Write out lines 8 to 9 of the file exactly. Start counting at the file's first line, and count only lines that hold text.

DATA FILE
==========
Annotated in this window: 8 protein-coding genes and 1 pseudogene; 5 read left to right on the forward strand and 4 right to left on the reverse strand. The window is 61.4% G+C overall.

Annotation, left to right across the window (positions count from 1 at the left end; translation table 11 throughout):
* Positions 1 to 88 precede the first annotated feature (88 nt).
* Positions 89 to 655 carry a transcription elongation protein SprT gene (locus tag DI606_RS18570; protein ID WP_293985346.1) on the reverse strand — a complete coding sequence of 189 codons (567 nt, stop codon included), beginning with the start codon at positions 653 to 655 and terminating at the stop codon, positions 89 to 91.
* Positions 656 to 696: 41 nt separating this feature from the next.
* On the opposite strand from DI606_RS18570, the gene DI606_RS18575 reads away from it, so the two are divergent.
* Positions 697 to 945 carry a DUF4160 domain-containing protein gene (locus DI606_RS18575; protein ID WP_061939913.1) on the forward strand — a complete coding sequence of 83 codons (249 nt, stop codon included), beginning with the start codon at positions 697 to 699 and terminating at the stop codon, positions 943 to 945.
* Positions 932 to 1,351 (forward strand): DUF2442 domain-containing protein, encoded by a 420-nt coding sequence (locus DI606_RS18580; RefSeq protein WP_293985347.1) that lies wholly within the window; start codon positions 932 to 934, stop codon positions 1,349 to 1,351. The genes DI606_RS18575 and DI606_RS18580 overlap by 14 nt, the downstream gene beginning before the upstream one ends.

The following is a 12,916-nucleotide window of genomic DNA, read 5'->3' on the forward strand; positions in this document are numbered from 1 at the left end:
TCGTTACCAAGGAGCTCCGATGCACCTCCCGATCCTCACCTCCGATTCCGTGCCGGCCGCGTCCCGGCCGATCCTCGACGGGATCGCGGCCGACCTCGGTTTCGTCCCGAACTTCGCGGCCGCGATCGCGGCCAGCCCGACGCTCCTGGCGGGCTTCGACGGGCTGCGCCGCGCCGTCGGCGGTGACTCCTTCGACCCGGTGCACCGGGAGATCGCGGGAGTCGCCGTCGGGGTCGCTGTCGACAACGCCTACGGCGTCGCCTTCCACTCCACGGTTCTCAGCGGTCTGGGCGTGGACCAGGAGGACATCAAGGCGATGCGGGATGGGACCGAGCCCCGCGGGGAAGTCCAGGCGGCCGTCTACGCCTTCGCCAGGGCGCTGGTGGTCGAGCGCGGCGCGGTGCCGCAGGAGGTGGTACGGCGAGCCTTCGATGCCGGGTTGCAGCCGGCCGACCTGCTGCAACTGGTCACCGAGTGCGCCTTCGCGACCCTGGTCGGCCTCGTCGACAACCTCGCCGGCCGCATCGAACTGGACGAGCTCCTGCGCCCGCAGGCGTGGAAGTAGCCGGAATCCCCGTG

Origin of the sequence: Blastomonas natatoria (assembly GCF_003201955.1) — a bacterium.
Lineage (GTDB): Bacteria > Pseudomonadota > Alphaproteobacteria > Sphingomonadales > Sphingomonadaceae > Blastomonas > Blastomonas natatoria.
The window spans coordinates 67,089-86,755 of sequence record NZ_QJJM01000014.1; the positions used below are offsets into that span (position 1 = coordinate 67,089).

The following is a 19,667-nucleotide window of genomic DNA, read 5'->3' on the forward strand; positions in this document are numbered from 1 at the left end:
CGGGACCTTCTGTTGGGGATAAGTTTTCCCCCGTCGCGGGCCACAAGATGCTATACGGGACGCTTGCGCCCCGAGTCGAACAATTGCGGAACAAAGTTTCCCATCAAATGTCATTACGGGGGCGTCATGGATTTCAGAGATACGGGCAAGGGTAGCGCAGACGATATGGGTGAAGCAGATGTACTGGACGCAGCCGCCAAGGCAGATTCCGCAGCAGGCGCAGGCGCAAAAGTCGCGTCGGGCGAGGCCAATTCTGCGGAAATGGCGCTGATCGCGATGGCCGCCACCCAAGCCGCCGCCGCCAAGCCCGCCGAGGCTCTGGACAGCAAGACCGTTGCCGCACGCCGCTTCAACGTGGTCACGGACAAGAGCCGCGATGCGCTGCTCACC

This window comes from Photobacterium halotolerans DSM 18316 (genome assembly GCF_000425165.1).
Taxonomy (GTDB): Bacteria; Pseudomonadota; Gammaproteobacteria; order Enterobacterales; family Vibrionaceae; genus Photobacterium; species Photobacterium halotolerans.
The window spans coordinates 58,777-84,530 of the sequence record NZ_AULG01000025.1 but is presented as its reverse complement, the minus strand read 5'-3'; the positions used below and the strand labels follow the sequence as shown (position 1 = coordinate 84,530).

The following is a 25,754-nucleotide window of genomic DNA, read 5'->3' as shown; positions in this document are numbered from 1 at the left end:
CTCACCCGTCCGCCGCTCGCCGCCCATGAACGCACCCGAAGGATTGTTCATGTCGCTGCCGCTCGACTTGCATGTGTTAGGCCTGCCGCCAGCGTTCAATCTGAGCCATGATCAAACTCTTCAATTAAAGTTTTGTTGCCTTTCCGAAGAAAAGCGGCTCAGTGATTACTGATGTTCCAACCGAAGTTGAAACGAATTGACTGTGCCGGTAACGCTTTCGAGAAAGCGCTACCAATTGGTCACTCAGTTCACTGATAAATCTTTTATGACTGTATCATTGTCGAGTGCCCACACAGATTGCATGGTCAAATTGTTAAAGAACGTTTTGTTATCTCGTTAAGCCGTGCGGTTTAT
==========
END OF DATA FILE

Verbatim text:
* Positions 932 to 1,351 (forward strand): DUF2442 domain-containing protein, encoded by a 420-nt coding sequence (locus DI606_RS18580; RefSeq protein WP_293985347.1) that lies wholly within the window; start codon positions 932 to 934, stop codon positions 1,349 to 1,351. The genes DI606_RS18575 and DI606_RS18580 overlap by 14 nt, the downstream gene beginning before the upstream one ends.

The following is a 12,916-nucleotide window of genomic DNA, read 5'->3' on the forward strand; positions in this document are numbered from 1 at the left end: